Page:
### The ScenarioDamage demo#

The demo in `demos/risk/ScenarioDamage`

is similar to the EventBasedDemo (it still refers to Nepal) but it uses a
much large exposure with 9063 assets and 5,365,761 building. Moreover the configuration file is split in two: first you
should run `job_hazard.ini`

and then run `job_risk.ini`

with the `--hc`

option.

The first calculation will produce 2 sets of 100 ground motion fields each (since `job_hazard.ini`

contains
`number_of_ground_motion_fields = 100`

and the gsim logic tree file contains two GMPEs). The second calculation will
use such GMFs to compute aggregated damage distributions. Contrarily to event based damage calculations, scenario damage
calculations normally use full enumeration, since there are very few realizations (only two in this example), thus the
scenario damage calculator is able to distinguish the results by realization.

The main output of a `scenario_damage`

calculation is still the `risk_by_event`

table which has exactly the same
form as for the EventBasedDamage demo. However there is a difference when considering the aggrisk output: since we are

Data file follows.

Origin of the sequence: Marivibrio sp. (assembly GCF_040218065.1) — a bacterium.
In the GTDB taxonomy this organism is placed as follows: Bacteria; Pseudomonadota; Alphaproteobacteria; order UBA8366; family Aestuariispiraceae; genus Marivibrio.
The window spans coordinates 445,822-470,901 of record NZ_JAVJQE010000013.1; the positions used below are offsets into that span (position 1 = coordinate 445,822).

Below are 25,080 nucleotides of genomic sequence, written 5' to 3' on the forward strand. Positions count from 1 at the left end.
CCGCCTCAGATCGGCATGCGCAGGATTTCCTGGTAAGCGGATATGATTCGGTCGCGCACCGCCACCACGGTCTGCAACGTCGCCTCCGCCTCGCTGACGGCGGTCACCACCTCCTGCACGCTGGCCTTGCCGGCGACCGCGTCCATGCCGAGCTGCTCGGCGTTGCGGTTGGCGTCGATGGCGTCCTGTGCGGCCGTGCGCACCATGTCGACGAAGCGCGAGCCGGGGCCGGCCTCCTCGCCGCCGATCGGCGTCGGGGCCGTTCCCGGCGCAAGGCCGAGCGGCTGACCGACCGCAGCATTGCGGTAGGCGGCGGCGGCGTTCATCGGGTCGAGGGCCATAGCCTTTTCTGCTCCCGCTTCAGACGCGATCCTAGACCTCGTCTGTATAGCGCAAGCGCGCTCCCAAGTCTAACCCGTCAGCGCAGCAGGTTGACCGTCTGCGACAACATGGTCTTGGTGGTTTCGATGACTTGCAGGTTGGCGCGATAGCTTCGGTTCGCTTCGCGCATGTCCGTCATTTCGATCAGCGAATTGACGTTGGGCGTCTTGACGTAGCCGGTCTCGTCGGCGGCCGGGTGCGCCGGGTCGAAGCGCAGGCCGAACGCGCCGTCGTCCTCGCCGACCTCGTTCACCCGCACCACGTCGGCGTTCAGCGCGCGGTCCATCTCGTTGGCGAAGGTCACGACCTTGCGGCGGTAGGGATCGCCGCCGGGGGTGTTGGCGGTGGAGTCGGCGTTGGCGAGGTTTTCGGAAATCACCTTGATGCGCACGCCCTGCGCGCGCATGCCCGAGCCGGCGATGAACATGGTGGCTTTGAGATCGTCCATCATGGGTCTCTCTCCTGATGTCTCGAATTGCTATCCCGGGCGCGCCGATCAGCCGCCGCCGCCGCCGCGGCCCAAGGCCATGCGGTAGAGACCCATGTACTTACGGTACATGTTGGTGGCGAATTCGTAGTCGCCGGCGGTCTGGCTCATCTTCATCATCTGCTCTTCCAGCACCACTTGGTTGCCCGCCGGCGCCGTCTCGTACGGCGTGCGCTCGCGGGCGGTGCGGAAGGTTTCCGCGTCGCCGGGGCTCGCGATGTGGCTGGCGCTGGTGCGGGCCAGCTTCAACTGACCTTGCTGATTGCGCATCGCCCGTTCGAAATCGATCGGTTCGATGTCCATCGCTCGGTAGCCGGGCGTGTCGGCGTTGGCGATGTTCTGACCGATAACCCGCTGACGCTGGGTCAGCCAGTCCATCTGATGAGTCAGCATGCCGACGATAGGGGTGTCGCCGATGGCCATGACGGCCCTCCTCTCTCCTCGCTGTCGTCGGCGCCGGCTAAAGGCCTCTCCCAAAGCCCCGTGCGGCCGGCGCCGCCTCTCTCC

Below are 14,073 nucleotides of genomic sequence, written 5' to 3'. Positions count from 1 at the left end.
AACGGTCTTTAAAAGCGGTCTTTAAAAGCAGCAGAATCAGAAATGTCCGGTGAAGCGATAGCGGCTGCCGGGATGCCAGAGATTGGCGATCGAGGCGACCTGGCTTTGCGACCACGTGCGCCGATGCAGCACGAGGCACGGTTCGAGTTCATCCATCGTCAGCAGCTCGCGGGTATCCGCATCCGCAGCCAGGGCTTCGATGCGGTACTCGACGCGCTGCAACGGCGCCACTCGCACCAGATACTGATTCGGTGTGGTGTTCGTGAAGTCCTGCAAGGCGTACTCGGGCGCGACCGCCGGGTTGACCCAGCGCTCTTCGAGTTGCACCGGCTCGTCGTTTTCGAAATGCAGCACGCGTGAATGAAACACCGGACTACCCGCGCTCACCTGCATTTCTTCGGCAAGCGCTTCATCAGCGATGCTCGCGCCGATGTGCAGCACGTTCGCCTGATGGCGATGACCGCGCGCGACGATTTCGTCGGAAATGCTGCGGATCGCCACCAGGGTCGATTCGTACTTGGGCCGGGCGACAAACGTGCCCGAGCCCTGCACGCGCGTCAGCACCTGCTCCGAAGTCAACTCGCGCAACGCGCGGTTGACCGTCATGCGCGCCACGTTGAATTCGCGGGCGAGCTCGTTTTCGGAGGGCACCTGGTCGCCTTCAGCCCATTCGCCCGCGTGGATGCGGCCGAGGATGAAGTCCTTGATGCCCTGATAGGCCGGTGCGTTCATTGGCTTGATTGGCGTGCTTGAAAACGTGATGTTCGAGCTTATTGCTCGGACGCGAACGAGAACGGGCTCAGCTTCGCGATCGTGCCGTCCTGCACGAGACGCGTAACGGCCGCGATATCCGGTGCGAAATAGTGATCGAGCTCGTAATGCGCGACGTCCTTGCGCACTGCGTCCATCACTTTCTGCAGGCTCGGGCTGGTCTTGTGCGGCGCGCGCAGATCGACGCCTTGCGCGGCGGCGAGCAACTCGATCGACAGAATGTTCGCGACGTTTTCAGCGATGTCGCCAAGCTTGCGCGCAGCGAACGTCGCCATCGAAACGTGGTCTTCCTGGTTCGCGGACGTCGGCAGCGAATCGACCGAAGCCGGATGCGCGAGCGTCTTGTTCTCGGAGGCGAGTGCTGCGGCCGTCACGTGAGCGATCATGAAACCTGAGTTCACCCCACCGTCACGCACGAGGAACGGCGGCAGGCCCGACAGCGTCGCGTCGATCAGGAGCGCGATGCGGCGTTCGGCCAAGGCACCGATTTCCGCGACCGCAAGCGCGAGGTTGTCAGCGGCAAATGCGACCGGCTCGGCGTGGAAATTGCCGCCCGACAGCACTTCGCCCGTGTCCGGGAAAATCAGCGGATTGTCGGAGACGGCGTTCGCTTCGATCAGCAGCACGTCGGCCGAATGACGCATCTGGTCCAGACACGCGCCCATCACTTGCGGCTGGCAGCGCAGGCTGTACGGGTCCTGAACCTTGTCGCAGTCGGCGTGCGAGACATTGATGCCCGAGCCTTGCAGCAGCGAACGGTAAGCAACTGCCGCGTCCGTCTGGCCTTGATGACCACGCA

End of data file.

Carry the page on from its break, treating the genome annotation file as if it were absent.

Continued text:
using full enumeration we will produce a damage distribution for each realization:

```
$ oq show aggrisk
agg_id rlz_id loss_id dmg_0 ... dmg_4 losses
0 0 0 0 4173405.75 ... 452433.40625 7.779261e+09
1 0 1 0 3596234.00 ... 633638.37500 1.123458e+10
```

The sum over the damage states will still produce the total number of buildings, which will be independent from the realization:

```
rlz_id dmg_0 + dmg_1 + dmg_2 + dmg_3 + dmg_4
0 5365761.0
1 5365761.0
```

In this demo there is no `aggregate_by`

specified, so the only aggregation which is performed is the total aggregation.
You are invited to specify `aggregate_by`

and study how `aggrisk`

changes.